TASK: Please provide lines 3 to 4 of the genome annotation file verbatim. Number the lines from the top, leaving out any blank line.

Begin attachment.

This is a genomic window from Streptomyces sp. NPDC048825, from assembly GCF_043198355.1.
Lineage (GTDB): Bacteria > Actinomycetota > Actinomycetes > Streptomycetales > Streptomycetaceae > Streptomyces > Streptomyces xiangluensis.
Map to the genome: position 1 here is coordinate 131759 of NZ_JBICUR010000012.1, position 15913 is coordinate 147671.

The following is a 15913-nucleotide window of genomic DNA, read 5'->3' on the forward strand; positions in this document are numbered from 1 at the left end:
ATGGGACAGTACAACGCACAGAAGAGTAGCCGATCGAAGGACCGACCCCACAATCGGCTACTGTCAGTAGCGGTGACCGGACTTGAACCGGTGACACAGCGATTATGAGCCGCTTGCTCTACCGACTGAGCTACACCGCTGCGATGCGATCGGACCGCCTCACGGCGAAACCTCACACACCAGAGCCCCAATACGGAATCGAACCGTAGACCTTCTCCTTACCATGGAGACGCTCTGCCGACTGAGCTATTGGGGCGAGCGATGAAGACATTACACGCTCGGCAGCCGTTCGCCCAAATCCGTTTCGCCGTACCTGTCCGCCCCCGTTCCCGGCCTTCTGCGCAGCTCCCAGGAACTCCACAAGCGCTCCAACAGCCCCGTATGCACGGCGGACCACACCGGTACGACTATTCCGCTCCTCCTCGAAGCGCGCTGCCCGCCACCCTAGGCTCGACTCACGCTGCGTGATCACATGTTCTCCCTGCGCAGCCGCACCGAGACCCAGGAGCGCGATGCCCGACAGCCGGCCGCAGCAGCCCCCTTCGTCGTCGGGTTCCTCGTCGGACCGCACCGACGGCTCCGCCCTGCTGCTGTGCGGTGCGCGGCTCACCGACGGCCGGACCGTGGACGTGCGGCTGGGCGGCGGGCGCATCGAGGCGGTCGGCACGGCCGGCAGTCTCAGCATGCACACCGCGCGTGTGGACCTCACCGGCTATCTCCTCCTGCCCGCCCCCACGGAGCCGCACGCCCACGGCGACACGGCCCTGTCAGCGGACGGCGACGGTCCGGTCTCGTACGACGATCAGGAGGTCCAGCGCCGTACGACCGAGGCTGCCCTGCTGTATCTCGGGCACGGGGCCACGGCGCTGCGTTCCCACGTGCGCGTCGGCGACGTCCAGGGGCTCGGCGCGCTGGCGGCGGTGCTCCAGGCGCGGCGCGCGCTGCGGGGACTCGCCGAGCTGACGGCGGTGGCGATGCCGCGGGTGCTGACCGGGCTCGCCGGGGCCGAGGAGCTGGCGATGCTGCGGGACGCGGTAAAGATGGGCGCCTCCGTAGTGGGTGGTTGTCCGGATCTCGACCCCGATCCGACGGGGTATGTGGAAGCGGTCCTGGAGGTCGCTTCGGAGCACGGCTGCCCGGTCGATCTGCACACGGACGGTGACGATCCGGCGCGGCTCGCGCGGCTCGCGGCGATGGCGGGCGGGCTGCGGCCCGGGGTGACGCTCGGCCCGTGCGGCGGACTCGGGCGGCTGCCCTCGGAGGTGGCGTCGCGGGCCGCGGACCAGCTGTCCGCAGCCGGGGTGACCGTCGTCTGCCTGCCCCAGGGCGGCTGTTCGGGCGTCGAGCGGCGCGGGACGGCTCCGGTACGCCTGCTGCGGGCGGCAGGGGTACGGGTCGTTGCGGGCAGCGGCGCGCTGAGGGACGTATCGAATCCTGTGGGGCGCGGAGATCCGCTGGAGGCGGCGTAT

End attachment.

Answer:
Map to the genome: position 1 here is coordinate 131759 of NZ_JBICUR010000012.1, position 15913 is coordinate 147671.

The following is a 15913-nucleotide window of genomic DNA, read 5'->3' on the forward strand; positions in this document are numbered from 1 at the left end: